Hussein Chalayan was mulling over historical and mythical events, diverse cultures and themes around conquest and protection for this thought-provoking collection, which was packed with draping, folding, soft edges and sculptural twists.
Jackets were displaced on the body, their collars wide and dipping low on the back as if someone had grabbed them from behind in an attempted abduction. Lightweight patchwork jackets and checked, tailored ones alike were remastered with the new, fresh-looking proportion.
Trousers and jackets alike beautiful burnt orange, faded baby blue or bright cobalt came with straps worn slung across the chest, symbols of protection and safety, according to the designer. Thick black belts served a similar purpose around the backs of cobalt blue or dark pin-striped suits, as did the crisscross fastenings on sweeping trenches.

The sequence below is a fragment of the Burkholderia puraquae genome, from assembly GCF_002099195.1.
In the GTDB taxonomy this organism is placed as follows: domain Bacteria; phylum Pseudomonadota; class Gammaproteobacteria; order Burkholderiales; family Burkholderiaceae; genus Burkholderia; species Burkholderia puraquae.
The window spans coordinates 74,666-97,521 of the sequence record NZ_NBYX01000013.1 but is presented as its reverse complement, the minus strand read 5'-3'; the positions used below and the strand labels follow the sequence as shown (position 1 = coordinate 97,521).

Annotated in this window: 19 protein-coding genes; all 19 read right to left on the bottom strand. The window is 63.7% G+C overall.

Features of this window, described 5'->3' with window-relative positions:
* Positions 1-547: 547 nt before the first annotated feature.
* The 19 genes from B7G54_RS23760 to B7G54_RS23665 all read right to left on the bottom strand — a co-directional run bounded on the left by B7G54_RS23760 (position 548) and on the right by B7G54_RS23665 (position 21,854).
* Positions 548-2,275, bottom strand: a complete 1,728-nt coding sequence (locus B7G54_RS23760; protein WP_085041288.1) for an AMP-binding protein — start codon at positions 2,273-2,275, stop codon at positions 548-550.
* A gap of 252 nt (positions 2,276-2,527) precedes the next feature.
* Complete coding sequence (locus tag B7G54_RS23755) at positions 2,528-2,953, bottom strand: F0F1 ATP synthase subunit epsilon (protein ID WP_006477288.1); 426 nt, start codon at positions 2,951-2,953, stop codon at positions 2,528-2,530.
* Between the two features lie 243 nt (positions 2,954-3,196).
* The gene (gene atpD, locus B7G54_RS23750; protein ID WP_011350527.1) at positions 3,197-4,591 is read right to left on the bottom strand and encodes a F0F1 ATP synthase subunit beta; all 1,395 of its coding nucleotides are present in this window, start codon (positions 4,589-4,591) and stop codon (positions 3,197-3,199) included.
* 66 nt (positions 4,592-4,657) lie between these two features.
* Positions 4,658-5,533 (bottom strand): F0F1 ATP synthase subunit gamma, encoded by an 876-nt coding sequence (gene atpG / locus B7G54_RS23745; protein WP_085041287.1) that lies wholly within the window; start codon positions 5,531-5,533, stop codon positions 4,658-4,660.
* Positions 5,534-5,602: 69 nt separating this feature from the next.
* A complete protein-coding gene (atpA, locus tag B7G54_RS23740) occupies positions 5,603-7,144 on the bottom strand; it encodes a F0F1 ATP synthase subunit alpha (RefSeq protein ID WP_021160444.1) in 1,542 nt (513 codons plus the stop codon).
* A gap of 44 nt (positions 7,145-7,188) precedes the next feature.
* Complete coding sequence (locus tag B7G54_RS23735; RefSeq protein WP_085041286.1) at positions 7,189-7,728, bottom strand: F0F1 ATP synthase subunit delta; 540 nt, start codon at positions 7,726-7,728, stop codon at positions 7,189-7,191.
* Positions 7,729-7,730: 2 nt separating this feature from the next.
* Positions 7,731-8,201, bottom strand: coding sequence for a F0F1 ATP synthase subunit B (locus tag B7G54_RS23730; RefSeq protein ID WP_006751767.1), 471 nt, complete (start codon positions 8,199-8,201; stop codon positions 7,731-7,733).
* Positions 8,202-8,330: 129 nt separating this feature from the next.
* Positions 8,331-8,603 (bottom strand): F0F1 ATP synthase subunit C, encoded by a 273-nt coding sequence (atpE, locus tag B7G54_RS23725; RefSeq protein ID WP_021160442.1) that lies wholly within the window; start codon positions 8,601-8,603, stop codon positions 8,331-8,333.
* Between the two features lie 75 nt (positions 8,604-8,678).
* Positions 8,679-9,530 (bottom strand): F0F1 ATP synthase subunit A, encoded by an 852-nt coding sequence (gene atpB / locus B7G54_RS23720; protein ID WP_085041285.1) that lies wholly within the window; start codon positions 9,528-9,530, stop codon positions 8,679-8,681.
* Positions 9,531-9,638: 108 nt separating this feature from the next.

Folds were everywhere, inspired by Eastern traditions of wrapping and preserving: They formed single, floppy pockets on patterned shirts and languid jackets and on trousers with chest-strap details.
Chalayan created other types of folds on pin-striped vests and jackets using knotted curtain-style cords for off-kilter — and sculptural — proportions for men with an artistic — or architectural — bent.